Crawford,_Cooke,_Fanning_AJES_2006.pdf (3.67 MB)
Geochemistry and age of magmatic rocks in the unexposed Narromine, Cowal and Fairholme Igneous Complexes in the Ordovician Macquarie Arc, New South Wales
journal contributionposted on 2023-06-23, 10:53 authored by Anthony CrawfordAnthony Crawford, David CookeDavid Cooke, CM Fanning
Much of the northern and southern sections of the Junee-Narromine Volcanic Belt of the Ordovician Macquarie Arc in central-western New South Wales are buried beneath the sediment cover of the Great Artesian Basin. Exploration drilling of these aeromagnetically defined blocks has provided important new material to assess the temporal and magmatic affinities of the rocks in the Narromine Igneous Complex (northern end) and the Cowal and Fairholme Igneous Complexes (southern end). Basement rocks are representative of Phase 1 magmatism in the Macquarie Arc, and consist of Lower Ordovician basalts and andesites and common volcaniclastic rocks, all with high-K calc-alkaline affinities. These are very similar compositionally to the Lower Ordovician Nelungaloo Volcanics that outcrop in the central part of the Junee-Narromine Volcanic Belt west of Parkes. Intruding the basement volcanic-volcaniclastic package are three distinct igneous suites. The oldest of these, dated at ca 466-460Ma (Middle Ordovician) and representative of Phase 2 magmatism in the Macquarie Arc, consists of stocks of monzogabbro, monzodiorite and monzonite with high-K calc-alkaline affinities, and is well represented in the Narromine and Cowal Igneous Complexes. Phase 2 suite rocks were, in turn, intruded in the Bolindian (445 Â± 5 Ma) by kilometre-size stocks, narrow sheets and dykes made up of hornblende gabbro, diorite and granodiorite, and including quartz+plagioclase+hornblende-phyric dacitic porphyries in the Narromine Igneous Complex. These medium-K calc-alkaline rocks, assigned to the Phase 3 Copper Hill Suite that also occurs in the Molong and Rockley-Gulgong Volcanic Belts further east, crystallised from andesitic or more evolved magmas, probably derived via partial melting of low-K rocks in the arc basement, or amphibolites in the subducting slab. The youngest rocks in these igneous complexes are believed to be the high-level shoshonitic intrusives in the Cowal and Fairholme Igneous Complexes, which are correlated on petrographic and compositional grounds with the Macquarie Arc Phase 4 (Bolindian and Llandovery) magmatic products best represented by the Northparkes Igneous Complex in the central part of the Junee-Narromine Volcanic Belt.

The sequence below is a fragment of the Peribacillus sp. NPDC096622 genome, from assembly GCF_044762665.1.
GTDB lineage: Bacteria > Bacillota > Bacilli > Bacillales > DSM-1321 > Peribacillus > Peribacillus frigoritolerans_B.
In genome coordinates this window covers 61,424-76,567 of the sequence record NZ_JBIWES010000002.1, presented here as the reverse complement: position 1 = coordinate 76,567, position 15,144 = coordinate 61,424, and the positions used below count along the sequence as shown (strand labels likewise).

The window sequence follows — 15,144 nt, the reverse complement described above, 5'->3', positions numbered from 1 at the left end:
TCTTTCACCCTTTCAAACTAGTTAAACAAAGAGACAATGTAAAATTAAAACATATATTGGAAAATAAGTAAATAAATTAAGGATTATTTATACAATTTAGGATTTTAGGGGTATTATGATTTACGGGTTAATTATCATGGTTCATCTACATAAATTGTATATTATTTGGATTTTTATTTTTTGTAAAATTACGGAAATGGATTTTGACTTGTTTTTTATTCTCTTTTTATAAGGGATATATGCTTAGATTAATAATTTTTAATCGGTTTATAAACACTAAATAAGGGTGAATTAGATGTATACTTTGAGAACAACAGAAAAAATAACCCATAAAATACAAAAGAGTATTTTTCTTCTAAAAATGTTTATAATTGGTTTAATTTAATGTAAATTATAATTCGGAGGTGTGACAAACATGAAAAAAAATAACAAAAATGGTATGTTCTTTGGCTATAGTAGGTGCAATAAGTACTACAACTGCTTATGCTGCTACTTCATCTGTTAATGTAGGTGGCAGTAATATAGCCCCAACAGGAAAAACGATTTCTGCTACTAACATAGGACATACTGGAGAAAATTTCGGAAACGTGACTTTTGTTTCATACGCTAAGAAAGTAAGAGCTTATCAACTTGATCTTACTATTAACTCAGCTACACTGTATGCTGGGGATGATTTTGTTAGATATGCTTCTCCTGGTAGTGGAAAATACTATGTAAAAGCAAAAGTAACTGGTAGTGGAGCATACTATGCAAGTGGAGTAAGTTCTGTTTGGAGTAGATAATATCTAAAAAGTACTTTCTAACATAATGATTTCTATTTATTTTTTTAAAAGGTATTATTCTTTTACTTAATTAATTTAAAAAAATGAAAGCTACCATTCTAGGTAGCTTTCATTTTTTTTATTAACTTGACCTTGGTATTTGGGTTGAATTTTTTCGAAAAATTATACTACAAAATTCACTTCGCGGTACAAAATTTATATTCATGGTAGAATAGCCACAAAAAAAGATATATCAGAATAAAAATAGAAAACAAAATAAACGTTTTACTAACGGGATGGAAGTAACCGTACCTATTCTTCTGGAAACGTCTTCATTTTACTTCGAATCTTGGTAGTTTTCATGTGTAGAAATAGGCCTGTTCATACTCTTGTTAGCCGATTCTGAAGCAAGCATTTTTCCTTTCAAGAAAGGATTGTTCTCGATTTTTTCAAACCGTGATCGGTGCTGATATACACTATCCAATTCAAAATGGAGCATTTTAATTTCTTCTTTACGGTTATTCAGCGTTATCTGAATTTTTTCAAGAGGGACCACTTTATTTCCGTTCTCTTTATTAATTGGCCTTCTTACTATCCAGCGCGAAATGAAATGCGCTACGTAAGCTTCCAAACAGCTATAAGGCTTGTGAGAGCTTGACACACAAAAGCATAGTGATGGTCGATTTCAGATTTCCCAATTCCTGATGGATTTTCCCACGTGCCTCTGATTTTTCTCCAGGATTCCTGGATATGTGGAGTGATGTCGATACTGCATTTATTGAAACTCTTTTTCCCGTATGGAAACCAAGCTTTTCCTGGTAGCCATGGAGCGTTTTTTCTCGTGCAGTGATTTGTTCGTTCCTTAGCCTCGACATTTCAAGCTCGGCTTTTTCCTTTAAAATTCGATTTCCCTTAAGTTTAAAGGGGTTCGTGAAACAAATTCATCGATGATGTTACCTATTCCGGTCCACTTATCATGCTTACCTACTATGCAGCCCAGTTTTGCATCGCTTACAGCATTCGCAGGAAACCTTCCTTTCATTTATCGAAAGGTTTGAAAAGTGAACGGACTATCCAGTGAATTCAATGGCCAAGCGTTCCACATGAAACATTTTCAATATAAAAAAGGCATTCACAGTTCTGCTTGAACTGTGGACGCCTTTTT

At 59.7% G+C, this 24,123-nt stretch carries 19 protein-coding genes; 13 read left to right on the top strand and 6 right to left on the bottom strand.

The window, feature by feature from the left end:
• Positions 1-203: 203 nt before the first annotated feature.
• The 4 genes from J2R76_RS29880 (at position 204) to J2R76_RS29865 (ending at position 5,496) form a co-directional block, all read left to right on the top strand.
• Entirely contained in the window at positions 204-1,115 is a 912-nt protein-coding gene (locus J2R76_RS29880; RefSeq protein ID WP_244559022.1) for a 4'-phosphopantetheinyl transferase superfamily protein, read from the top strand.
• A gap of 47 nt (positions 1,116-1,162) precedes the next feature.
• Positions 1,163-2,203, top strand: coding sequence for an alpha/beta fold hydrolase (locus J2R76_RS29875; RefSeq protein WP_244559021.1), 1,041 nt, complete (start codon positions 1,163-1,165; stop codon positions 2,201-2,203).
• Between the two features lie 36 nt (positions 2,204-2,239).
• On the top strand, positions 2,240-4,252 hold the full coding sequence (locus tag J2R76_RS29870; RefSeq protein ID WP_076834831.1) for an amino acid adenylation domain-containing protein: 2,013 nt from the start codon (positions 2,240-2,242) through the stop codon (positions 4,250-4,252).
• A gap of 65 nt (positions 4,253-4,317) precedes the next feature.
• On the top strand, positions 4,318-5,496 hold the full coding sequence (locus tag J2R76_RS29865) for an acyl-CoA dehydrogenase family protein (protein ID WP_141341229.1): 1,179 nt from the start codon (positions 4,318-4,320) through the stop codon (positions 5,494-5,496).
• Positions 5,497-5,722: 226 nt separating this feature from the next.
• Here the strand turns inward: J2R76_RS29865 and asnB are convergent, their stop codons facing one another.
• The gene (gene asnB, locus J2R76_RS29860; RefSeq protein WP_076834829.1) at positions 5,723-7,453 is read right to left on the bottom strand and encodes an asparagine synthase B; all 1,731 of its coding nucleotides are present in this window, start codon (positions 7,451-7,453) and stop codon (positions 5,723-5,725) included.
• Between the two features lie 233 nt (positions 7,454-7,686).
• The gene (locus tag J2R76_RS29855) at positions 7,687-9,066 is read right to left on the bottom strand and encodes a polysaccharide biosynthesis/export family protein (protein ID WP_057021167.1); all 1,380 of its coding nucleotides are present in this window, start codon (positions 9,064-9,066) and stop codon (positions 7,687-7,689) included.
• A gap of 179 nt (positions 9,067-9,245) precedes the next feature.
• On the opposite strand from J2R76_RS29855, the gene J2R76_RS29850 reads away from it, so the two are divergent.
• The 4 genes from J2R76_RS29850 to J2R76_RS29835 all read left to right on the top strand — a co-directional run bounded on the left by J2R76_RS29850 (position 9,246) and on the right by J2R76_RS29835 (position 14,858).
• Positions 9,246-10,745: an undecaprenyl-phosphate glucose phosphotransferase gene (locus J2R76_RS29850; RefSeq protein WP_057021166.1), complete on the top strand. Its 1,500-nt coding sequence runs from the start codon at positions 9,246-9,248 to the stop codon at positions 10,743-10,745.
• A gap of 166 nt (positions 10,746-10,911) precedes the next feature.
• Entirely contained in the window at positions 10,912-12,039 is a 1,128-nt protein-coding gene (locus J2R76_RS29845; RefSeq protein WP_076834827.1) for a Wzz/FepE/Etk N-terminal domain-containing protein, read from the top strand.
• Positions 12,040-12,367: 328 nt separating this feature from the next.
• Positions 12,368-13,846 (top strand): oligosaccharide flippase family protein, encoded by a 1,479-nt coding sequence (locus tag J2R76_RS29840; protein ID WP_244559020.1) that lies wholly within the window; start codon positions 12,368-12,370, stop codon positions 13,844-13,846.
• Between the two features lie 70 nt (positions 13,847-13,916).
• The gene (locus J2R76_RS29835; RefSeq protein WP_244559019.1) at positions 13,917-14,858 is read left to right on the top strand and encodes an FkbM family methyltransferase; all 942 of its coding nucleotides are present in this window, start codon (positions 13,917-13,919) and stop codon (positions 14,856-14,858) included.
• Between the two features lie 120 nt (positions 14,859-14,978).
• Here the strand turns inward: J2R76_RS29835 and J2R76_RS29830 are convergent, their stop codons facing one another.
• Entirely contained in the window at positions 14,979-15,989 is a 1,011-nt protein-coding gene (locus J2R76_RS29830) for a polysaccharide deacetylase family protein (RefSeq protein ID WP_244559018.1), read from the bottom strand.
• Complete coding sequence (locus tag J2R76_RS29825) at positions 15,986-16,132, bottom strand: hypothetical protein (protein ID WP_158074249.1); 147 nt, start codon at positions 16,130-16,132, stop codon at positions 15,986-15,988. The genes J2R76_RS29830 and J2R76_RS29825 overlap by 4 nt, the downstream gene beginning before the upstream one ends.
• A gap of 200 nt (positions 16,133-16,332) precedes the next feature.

Publication titleAustralian Journal of Earth Sciences
Article number2 & 3
Number2 & 3
PublisherTaylor & Francis